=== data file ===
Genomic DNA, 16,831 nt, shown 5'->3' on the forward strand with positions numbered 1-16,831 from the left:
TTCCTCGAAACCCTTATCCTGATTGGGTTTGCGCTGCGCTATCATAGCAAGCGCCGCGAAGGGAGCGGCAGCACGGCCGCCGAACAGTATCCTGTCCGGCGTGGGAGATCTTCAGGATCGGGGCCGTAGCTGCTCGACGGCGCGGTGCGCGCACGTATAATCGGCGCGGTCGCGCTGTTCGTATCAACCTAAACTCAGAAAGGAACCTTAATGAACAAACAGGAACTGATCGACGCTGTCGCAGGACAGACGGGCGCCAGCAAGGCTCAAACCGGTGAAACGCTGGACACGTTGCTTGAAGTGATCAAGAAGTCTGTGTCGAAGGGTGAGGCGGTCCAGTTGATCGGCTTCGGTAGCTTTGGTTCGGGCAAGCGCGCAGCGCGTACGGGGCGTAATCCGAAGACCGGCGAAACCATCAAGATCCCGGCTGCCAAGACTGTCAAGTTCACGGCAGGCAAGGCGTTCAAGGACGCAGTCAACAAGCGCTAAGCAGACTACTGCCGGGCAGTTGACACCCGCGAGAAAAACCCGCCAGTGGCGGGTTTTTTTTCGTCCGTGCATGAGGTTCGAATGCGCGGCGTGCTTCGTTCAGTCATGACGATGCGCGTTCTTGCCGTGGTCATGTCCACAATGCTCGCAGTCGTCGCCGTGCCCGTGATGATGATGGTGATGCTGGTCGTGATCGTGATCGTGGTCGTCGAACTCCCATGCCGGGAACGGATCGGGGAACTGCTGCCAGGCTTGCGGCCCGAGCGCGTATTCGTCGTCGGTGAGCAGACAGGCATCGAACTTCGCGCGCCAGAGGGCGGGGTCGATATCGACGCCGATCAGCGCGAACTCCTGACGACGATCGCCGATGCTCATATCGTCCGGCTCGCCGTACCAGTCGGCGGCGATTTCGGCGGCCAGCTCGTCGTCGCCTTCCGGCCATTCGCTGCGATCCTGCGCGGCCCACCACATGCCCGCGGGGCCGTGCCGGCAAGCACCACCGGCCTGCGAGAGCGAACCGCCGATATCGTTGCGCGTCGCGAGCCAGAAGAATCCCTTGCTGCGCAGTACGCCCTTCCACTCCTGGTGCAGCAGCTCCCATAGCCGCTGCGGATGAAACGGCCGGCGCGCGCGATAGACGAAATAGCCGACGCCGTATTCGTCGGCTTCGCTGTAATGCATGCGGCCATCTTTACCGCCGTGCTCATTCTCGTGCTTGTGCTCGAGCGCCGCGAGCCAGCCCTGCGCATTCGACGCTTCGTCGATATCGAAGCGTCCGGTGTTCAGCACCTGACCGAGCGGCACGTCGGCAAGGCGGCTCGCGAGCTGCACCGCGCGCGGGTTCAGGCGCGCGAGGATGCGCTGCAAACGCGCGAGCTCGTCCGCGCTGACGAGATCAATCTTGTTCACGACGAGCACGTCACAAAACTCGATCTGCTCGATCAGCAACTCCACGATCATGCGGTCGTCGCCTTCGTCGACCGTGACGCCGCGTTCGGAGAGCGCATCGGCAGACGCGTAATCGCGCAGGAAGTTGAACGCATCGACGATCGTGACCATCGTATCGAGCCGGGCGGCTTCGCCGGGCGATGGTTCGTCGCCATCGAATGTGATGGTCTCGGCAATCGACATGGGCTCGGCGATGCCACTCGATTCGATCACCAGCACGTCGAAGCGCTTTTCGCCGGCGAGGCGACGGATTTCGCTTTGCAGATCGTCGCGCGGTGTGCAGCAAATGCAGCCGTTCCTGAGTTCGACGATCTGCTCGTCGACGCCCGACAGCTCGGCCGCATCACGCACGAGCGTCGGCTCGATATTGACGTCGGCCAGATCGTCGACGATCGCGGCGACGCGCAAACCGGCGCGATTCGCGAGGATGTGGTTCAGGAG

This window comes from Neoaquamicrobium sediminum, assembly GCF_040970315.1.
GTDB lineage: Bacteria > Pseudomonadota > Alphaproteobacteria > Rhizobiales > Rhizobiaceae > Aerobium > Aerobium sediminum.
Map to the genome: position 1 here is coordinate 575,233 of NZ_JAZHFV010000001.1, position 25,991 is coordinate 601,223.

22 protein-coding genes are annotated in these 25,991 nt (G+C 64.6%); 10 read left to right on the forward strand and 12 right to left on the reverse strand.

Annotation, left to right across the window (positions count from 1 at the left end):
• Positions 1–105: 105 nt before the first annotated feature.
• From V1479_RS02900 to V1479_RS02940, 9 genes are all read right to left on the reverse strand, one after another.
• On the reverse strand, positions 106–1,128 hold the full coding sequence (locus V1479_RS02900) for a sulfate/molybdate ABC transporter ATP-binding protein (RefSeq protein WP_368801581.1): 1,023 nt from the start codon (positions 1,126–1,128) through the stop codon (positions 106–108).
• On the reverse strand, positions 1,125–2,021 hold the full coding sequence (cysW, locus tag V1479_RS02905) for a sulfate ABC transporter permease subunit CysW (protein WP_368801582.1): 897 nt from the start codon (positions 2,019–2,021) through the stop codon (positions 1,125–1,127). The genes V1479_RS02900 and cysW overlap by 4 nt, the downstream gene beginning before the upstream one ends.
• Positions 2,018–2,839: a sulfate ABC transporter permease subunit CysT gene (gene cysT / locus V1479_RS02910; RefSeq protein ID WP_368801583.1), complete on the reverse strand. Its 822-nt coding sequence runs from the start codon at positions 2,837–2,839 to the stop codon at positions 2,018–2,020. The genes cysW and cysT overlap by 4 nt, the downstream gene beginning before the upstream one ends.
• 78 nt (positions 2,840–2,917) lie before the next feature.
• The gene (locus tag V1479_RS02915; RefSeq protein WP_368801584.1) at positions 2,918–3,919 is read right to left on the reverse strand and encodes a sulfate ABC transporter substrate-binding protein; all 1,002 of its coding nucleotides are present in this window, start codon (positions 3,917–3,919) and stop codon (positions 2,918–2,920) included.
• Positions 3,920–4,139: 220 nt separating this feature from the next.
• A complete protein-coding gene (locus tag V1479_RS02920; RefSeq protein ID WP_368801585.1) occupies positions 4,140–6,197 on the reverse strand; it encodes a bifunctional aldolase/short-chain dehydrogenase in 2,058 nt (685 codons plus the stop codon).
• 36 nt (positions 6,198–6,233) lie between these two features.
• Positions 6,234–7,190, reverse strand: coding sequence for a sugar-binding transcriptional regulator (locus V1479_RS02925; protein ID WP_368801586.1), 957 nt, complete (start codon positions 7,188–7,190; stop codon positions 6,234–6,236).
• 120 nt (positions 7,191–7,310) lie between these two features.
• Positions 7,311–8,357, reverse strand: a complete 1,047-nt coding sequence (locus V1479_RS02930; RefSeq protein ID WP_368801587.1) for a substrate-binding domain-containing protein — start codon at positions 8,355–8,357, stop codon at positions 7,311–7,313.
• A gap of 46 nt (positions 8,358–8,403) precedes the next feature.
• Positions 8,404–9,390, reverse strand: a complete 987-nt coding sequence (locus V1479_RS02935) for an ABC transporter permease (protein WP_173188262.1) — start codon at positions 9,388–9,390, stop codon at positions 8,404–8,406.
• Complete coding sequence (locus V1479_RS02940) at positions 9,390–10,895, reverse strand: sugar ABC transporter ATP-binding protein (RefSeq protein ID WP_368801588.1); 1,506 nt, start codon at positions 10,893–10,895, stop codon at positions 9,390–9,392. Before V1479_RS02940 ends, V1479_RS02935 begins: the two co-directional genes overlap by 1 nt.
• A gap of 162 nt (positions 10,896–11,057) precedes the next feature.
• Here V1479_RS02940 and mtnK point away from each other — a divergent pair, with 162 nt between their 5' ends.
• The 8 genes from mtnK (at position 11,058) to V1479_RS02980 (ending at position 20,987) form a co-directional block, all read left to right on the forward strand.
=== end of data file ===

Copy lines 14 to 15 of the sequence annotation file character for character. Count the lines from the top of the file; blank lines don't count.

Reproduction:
• The gene (locus tag V1479_RS02915; RefSeq protein WP_368801584.1) at positions 2,918–3,919 is read right to left on the reverse strand and encodes a sulfate ABC transporter substrate-binding protein; all 1,002 of its coding nucleotides are present in this window, start codon (positions 3,917–3,919) and stop codon (positions 2,918–2,920) included.
• Positions 3,920–4,139: 220 nt separating this feature from the next.